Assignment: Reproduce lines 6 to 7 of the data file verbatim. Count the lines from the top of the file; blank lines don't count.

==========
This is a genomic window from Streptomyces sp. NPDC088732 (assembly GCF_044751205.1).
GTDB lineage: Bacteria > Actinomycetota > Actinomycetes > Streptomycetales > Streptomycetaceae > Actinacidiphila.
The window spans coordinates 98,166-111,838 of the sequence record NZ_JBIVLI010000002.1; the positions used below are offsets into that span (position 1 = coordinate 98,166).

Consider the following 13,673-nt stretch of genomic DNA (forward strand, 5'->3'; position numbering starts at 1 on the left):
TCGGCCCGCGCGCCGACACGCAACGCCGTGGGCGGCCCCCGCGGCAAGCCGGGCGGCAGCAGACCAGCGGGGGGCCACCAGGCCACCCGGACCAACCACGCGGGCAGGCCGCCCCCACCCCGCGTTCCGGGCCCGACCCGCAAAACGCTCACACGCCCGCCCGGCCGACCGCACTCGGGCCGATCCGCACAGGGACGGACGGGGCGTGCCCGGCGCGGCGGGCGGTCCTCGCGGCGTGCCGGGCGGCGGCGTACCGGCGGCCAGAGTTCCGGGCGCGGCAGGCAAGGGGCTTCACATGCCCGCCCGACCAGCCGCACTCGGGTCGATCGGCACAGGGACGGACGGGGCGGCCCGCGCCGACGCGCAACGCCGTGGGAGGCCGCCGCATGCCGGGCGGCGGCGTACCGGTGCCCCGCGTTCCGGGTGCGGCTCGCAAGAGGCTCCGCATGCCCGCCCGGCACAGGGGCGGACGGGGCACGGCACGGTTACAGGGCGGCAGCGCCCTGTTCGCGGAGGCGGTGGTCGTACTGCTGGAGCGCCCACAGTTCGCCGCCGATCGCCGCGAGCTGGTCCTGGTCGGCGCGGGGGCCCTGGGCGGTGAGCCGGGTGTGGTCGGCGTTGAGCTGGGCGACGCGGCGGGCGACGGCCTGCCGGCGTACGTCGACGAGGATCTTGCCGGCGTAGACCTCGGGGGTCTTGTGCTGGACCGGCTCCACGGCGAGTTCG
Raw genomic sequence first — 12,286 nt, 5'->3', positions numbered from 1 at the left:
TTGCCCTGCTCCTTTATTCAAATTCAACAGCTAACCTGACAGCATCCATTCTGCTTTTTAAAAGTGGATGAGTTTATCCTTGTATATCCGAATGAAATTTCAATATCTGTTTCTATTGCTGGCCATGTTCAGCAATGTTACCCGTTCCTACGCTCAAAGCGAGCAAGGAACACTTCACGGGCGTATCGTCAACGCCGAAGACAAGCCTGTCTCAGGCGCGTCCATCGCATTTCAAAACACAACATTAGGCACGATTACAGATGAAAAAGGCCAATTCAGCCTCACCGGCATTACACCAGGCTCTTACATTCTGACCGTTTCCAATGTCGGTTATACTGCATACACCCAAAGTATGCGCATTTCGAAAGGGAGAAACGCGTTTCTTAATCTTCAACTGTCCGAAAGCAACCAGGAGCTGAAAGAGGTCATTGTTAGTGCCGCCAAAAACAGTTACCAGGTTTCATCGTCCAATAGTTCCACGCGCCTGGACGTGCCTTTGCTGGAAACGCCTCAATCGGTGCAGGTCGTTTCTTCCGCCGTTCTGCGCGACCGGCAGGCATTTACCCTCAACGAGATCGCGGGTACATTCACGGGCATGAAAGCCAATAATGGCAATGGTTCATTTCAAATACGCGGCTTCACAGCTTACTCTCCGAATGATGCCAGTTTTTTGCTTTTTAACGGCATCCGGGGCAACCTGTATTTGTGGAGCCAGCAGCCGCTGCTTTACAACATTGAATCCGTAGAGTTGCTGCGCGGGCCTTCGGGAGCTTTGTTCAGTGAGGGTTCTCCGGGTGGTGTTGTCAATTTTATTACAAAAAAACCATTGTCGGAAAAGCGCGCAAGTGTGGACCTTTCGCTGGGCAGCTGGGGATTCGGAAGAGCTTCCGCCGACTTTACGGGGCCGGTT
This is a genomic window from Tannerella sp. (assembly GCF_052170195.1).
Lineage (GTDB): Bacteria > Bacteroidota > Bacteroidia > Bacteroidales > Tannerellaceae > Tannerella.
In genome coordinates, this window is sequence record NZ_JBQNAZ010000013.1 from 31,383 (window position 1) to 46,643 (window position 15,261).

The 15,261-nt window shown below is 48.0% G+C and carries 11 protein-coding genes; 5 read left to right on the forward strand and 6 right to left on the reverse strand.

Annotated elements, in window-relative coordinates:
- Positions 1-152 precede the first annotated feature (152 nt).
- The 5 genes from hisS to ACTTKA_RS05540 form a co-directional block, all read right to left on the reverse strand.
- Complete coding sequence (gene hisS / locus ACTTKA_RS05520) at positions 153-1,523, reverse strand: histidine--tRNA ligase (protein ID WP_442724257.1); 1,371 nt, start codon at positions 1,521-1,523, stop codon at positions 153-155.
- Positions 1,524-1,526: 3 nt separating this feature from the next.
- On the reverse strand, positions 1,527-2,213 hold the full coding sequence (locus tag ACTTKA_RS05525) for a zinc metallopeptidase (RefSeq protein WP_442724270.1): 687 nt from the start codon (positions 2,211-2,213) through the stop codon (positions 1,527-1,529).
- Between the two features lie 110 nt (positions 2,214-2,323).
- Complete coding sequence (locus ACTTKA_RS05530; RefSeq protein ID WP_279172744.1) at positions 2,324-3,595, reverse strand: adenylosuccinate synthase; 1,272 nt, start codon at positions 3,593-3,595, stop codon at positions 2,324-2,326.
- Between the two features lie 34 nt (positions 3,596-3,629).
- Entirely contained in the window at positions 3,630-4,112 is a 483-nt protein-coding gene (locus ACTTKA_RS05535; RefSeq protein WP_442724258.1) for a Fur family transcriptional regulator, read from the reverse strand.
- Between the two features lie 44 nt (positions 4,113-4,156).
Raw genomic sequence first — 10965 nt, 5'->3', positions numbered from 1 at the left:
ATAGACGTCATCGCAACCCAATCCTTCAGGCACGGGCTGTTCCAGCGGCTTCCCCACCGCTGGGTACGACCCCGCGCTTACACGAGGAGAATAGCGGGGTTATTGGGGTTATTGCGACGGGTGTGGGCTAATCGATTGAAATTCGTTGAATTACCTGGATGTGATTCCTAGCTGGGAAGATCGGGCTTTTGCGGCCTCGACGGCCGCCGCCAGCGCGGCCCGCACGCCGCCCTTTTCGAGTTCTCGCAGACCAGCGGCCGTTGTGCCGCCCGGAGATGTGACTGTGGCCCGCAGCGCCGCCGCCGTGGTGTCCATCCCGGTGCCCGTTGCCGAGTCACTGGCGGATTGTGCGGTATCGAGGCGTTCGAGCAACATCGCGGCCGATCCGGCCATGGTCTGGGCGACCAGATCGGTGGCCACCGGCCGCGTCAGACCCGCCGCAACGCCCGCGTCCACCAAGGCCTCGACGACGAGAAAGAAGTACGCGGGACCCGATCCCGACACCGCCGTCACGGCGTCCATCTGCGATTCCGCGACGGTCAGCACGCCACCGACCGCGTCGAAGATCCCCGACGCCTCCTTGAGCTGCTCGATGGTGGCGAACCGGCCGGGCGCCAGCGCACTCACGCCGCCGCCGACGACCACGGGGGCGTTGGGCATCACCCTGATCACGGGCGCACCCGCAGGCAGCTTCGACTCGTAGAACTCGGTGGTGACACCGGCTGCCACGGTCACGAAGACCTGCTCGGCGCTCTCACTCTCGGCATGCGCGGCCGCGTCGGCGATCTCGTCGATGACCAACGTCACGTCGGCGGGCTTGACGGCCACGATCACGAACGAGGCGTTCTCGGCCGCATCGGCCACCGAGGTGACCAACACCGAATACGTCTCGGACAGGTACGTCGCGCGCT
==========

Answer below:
Raw genomic sequence first — 12,286 nt, 5'->3', positions numbered from 1 at the left:
TTGCCCTGCTCCTTTATTCAAATTCAACAGCTAACCTGACAGCATCCATTCTGCTTTTTAAAAGTGGATGAGTTTATCCTTGTATATCCGAATGAAATTTCAATATCTGTTTCTATTGCTGGCCATGTTCAGCAATGTTACCCGTTCCTACGCTCAAAGCGAGCAAGGAACACTTCACGGGCGTATCGTCAACGCCGAAGACAAGCCTGTCTCAGGCGCGTCCATCGCATTTCAAAACACAACATTAGGCACGATTACAGATGAAAAAGGCCAATTCAGCCTCACCGGCATTACACCAGGCTCTTACATTCTGACCGTTTCCAATGTCGGTTATACTGCATACACCCAAAGTATGCGCATTTCGAAAGGGAGAAACGCGTTTCTTAATCTTCAACTGTCCGAAAGCAACCAGGAGCTGAAAGAGGTCATTGTTAGTGCCGCCAAAAACAGTTACCAGGTTTCATCGTCCAATAGTTCCACGCGCCTGGACGTGCCTTTGCTGGAAACGCCTCAATCGGTGCAGGTCGTTTCTTCCGCCGTTCTGCGCGACCGGCAGGCATTTACCCTCAACGAGATCGCGGGTACATTCACGGGCATGAAAGCCAATAATGGCAATGGTTCATTTCAAATACGCGGCTTCACAGCTTACTCTCCGAATGATGCCAGTTTTTTGCTTTTTAACGGCATCCGGGGCAACCTGTATTTGTGGAGCCAGCAGCCGCTGCTTTACAACATTGAATCCGTAGAGTTGCTGCGCGGGCCTTCGGGAGCTTTGTTCAGTGAGGGTTCTCCGGGTGGTGTTGTCAATTTTATTACAAAAAAACCATTGTCGGAAAAGCGCGCAAGTGTGGACCTTTCGCTGGGCAGCTGGGGATTCGGAAGAGCTTCCGCCGACTTTACGGGGCCGGTT